of the excesses of which the partisans of the nobility and 
clergy were guilty. Su65ce it, that they had many of the 
features of the pogroms of Russia, differing from them 
perhaps only in dimensions, and that only because there 
were few Jews to massacre, few to despoil. It was during 
the evening sitting of October 14 that news of the riots was 
announced to the assembled deputies : immediately a wave 
of indignation passed through the Chamber, amid which 
even the bitterest of the " Blacks " thought it well to be 
silent. Without hesitation it was decided to send an 
express courier to order the authorities in the disturbed 
districts to suppress the outbreak with all the powers at 
their command. 

Gr^goire and his supporters, induced by the evident 

VOL. XIX. o o 


emotion of the deputies, moved that the Jewish representa- 
tives be allowed to present their petition in person. Their 
speeches had so profound an effect that on a second motion 
of Gr^goire the Jewish deputies were admitted into the 
body of the Chamber to assist at the session. However, 
the sitting came to an end without a definite vote being 

The Reactionaries had hoped by the disturbances in 
Alsace to frighten the Chamber into the belief that the 
Alsatians were immutably opposed to the emancipation of the 
Jews in their midst. The more timid and hesitating among 
the deputies probably were frightened, but, as a matter of 
fact, the riots helped to advance the cause they were meant 
to delay. Many of the Chamber felt their humanity out- 
raged, and the authority of the Assembly defied by the 
enemies of the revolution ; and the net effect was to hasten 
the crystallization of parties which were little more than in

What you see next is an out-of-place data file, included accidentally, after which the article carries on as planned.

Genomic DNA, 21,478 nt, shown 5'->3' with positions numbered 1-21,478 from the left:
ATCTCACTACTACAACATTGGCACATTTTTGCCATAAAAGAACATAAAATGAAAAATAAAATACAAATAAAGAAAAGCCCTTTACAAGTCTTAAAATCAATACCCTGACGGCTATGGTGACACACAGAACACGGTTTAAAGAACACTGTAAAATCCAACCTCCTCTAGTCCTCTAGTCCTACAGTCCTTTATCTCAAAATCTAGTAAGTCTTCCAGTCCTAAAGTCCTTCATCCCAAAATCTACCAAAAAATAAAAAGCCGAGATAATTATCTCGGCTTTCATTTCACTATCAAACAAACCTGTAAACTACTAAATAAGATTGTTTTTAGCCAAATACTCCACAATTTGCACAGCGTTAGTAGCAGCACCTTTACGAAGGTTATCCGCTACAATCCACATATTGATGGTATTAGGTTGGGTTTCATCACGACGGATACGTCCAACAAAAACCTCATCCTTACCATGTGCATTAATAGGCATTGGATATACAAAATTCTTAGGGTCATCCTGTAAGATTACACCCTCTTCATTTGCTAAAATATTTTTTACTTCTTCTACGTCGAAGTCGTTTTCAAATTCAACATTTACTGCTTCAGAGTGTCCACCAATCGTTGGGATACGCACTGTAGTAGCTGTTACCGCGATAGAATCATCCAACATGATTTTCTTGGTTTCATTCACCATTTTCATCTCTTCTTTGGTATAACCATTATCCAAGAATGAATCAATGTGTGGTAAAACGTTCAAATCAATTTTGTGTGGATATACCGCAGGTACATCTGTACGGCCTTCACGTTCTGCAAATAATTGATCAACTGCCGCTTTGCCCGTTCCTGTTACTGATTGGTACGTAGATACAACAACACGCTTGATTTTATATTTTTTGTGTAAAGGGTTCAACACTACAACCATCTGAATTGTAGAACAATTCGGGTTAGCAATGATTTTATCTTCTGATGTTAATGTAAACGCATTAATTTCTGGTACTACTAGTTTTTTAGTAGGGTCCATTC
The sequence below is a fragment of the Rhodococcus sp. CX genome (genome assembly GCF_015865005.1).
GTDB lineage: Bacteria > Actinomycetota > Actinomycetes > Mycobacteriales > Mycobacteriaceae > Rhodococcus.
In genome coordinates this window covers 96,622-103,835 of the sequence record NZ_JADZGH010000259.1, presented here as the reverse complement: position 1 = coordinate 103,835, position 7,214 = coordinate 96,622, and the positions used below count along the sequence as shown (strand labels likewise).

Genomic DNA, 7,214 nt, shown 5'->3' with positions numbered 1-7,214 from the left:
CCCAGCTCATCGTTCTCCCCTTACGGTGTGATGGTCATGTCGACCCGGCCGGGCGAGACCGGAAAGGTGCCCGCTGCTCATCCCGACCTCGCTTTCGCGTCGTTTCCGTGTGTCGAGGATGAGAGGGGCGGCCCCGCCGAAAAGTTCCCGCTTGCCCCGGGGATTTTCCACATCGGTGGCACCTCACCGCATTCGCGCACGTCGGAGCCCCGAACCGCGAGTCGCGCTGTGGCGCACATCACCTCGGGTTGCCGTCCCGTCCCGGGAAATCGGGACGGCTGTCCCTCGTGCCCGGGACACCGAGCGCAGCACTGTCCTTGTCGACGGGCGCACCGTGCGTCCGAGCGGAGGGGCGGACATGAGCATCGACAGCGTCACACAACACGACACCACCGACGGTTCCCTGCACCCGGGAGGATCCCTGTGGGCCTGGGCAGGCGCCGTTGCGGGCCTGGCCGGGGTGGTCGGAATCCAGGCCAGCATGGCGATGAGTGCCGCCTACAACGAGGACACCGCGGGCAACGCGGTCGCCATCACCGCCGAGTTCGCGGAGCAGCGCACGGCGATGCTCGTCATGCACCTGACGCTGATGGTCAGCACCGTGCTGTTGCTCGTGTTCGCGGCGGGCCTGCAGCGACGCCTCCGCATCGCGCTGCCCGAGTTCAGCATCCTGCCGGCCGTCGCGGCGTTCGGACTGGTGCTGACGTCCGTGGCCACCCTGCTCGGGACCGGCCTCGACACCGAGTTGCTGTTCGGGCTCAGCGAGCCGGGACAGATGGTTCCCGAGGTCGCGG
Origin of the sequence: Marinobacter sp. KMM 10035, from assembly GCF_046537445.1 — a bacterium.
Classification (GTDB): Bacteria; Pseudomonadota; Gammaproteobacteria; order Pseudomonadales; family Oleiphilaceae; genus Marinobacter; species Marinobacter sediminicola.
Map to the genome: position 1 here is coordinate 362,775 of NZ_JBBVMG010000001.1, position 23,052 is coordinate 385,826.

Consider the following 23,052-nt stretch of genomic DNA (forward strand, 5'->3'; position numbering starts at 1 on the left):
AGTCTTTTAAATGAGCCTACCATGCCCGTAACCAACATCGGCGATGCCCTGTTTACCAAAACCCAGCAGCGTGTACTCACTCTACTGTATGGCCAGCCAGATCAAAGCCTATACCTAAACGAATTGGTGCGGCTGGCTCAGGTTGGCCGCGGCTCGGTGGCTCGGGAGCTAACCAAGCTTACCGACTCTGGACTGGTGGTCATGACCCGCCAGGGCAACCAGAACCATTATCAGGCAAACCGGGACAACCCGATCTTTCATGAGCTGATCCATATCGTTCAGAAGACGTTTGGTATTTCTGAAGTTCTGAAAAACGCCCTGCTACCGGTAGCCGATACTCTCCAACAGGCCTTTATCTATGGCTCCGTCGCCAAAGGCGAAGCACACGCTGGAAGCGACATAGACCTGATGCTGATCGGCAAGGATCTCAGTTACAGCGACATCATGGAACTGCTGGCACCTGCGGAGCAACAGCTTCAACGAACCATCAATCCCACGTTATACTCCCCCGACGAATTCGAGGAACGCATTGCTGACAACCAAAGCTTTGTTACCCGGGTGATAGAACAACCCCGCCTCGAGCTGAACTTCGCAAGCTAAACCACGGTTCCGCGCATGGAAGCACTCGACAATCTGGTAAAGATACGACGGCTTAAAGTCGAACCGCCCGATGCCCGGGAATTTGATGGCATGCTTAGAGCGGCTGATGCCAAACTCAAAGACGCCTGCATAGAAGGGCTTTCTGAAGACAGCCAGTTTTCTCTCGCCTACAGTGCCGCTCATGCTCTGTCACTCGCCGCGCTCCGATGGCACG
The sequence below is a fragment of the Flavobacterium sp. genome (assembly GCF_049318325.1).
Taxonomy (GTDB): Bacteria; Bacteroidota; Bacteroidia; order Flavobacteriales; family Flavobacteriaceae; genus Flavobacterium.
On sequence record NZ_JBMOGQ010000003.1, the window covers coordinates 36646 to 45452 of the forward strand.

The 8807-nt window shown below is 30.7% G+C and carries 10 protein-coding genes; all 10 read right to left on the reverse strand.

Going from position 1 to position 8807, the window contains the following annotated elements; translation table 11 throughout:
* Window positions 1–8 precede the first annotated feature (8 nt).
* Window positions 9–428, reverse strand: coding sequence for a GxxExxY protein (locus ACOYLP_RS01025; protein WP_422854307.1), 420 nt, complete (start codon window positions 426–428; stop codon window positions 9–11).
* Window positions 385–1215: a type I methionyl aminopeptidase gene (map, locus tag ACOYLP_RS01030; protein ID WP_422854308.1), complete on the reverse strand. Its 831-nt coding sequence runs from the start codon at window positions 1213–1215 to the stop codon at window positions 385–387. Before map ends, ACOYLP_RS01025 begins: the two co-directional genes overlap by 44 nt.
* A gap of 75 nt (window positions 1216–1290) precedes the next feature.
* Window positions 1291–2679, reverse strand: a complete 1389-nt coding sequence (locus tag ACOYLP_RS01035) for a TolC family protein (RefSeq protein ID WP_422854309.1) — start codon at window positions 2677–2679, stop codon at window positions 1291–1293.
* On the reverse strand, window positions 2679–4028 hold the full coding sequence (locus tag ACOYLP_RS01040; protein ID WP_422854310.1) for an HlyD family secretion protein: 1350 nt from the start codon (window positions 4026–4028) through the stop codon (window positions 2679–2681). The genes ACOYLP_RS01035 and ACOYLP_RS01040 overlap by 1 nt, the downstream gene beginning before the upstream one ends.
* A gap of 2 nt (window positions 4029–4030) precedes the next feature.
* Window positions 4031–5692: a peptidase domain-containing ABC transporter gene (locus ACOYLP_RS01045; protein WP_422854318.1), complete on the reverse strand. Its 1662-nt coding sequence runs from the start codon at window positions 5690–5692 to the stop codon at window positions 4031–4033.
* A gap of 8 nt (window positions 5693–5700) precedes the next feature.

the stage of generation. 

On December ai the Jewish question was again intro- 
duced as part of a more general motion. Brunet de la 
Tuque proposed that non-Catholics should be eligible for 
the National Assembly. 

Le Comte Clermont Tonnerre enlarged the motion by his 
amendment to the effect that "no active citizen should be 
excluded from the public service on account of his profession 
or his religion." 

Rewbell — the leader of the Alsatian deputies — sprang to 
his feet, and demanded excitedly : " Does the Count include 
Jews among active citizens ? " 

"Yes," shouted the Count, "I include the Jews, and 
I gloi'y in the fact." 

For three days the discussion continued amid great 
passion and excitement, The protagonists were Robespierre, 
Barnave, Beaumetz, Clermont Tonnerre, and Mii-abeau for 
the Jews: for their opponents, Rewbell, the Bishop of 
Nancy, and Abbd Maury. It is almost evident from these 
names that the debate had i-esolved itself into a strusrffle 


between the extreme parties, and that the immediate 
question was not the important issue at stake. Some of 
the most ardent champions of the Jews belonged to the 
party which was most directly at command of the populace 
of Paris, and these people had already proscribed the Abb^ 
Maury and the Bishop of Nancy as enemies of the nation. 
The opposition of the latter may have been partly explained